- MC FRONTALOT PHOTO BY JASON SCOTT; MEGA RAN PHOTO PROVIDED; SCHÄFFER THE DARKLORD PHOTO PROVIDED; MC LARS PHOTO BY NICK KARP
- The Mount Nerdcore Tour consists of (clockwise from top left) MC Frontalot, Mega Ran, Schäffer the Darklord, and MC Lars.
Nerdcore hip-hop is a niche genre. While mainstream hip-hop channels my inner alpha dog, nerdcore makes me want to collect action figures at the library. It’s the musical equivalent of “Napoleon Dynamite” — not necessarily the coolest kid in school, but an endearing one, with a group of devoted supporters.
Since 2017, nerdcore’s biggest names have toured together, rocking club stages from coast to coast and beyond. The lineup spills out like a fantasy squad of brainy emcees, uniting the godfather MC Frontalot, the graduate MC Lars, the gamer Mega Ran, and the goblin Schäffer the Darklord.
All four rappers were down for a conversation via email, in advance of bringing the Mount Nerdcore tour to Rochester. An edited version of that interview follows.
CITY: Who is the funniest guy on this tour?
MC Lars: Probably Mark [Schäffer], because he doesn’t talk too much, and everything he says is gold.
MC Frontalot: Schäffer has the quickest wit of the crew. But it's his slow burns that get me. I still think about him in the back seat, saying, "Mom! Hey, Mom. Mom, guess what? Guess, what, Mom," over and over for five minutes. I finally got annoyed and turned around and said, "What, Mark?" And then he did the perfect five-year-old's smile and said "I'm Batman."
Any plans to form a nerdcore supergroup?
Mega Ran: We kind of have, with us doing this tour yearly. It's done a lot to bring our fan bases together. We all guest on each other's tunes.
Schäffer the Darklord: In addition to being a part of the Mount Nerdcore Tour, I am also a founding member of The Department of Darkness, a collaborative project with nerdcore producer Vince Vandal and a host of nerdcore emcees, including all of my tour mates.
MC Frontalot: I wonder if the four of us teaming up can somehow transcend the traditional supergroup, and we can call ourselves an ultragroup. Or a mega-hyperteam.
Describe Nerdcore as if you were writing a haiku or a personal ad.
MC Lars: Are you making rap? / Long after our subgenre / Was still relevant?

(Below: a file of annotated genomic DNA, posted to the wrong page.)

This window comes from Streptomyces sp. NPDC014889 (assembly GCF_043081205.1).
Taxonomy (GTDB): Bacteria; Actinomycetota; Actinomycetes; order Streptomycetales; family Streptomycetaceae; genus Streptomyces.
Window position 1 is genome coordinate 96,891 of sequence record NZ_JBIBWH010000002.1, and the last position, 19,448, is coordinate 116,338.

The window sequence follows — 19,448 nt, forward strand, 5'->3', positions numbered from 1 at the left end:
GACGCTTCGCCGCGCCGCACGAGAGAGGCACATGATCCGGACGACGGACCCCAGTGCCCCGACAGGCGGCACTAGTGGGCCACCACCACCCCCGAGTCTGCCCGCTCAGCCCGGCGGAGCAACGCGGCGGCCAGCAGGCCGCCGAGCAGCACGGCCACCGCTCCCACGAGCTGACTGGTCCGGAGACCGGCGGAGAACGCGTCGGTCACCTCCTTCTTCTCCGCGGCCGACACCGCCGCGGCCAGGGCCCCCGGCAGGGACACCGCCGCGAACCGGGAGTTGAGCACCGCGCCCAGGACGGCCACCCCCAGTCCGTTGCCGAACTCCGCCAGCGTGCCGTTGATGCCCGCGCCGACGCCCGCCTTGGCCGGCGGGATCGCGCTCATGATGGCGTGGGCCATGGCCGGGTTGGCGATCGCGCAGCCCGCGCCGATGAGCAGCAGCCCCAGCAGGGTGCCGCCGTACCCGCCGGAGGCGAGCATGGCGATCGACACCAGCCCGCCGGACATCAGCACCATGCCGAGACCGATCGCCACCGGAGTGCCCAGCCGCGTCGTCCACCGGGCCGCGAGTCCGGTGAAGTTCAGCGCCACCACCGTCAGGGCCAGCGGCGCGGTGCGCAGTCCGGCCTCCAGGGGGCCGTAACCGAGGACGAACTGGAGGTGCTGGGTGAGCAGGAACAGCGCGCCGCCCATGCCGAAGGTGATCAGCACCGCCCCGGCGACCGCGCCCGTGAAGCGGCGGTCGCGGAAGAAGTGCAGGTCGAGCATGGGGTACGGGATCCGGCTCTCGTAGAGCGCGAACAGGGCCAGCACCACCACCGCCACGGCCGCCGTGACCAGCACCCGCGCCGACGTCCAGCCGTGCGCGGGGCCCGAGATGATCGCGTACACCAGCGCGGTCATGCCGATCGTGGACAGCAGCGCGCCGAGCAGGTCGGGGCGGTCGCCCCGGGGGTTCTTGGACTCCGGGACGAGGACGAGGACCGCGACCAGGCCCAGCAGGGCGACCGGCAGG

Mega Ran: Desperately seeking relevance. Call me, I'm available – Nerdcore.
Schäffer the Darklord: Nerdcore? I don't know / I've never played D&D / I rap about drugs.
MC Frontalot: Four male adults seeking large, mixed group to watch us do mouth stuff onstage. Inquire at frontalot.com.
How have you shaped this genre?
MC Lars: I never considered myself “nerdcore,” but when I met Frontalot, I realized it fit into a mold of stuff like he and MC Chris were doing. The term was actually coined by Nerf Herder, but we need to give Frontalot props for coining “nerdcore hip-hop” and bringing the nerdy rappers together in 2006. My contribution was sampling emo and punk bands and doing a lot of literary raps, including a lit-hop album with Mega Ran.
MC Frontalot: I've done a number of shows with the Nerf Herder guys and they never mentioned that. More power to them. When I came up with “nerdcore” in early 2000, I googled it and could only find a blog about jumping into hedges. So I will continue claiming that term until Parry Gripp texts me and tells me to stop.
Mega Ran: I think my contribution has been one of the view of the “nerd” from a kid who grew up learning how things ticked, then getting into video games, comics, anime and more, and continuing to make that a large part of your adult life.
Schäffer the Darklord: I released a concept album in 2013 that eschewed pop culture references for a candid exploration of my experiences in therapy. I don't think this shaped the genre; I just wanted you to know that I did that.
Why do you make music?
MC Frontalot: I always loved music, but my interest in making any myself grew out of the tech. I loved my four-track until the late 90’s, and then I loved that my computer suddenly had a high-res recording studio in it. My passion was fueled by wanting to make things that sounded more and more like professional studio recordings, at home, by myself, for free.
MC Lars: It’s something I couldn’t help doing. It was a hobby I was fortunate enough to monetize right out of college. My life would be very different if I hadn’t started rapping, I’d probably have money and a house and a graduate degree or two, but no Beavis & Butt-head parody shirts for sale in small, dark clubs.
Mega Ran: It's cheaper than therapy, most times.
Schäffer the Darklord: I don't know how not to make music. It's what I've always done and what I've always wanted to do. I don't understand the question. Pass.
What’s the weirdest thing that influences your music?
MC Lars: Gravity. Without it, I would have trouble dropping the rhymes. They’d float up.
Schäffer the Darklord: Social media comment sections.
Mega Ran: These days, the news.
MC Frontalot: Listening to Lars snore rhythmically in hotel rooms.
Where is the most unusual place a song of yours has been played?
MC Frontalot: Maybe NPR?
MC Lars: My anti-Hot Topic song was often played in Hot Topics 13 years ago. They wanted to show that they were edgy and in on the joke.
Mega Ran: A wrestling ring.
Schäffer the Darklord: A sex party.
Which song should everyone hear?
MC Lars: SkyBlew’s “Galaxy Walk” is awesome.
Mega Ran: MC Frontalot's "Never Read The Comments."
Schäffer the Darklord: LEX the Lexicon Artist's "Peep Game."
MC Frontalot: Dr. Awkward's "Joystick" is an excellent ode to the intersection of gaming obsession and sex misery.
Years from now, how will they remember you?
Mega Ran: Hopefully as a guy who did what he loved, his own way, and was moderately decent at it. Maybe as a footnote and brief mention when the first nerdy rapper wins a Grammy, 50 years from now.
The Mount Nerdcore Tour arrives in Rochester on Tuesday, May 7, 9 p.m. at Bug Jar, 219 Monroe Ave. $15. 454-2966. bugjar.com;nerdcoretour.com.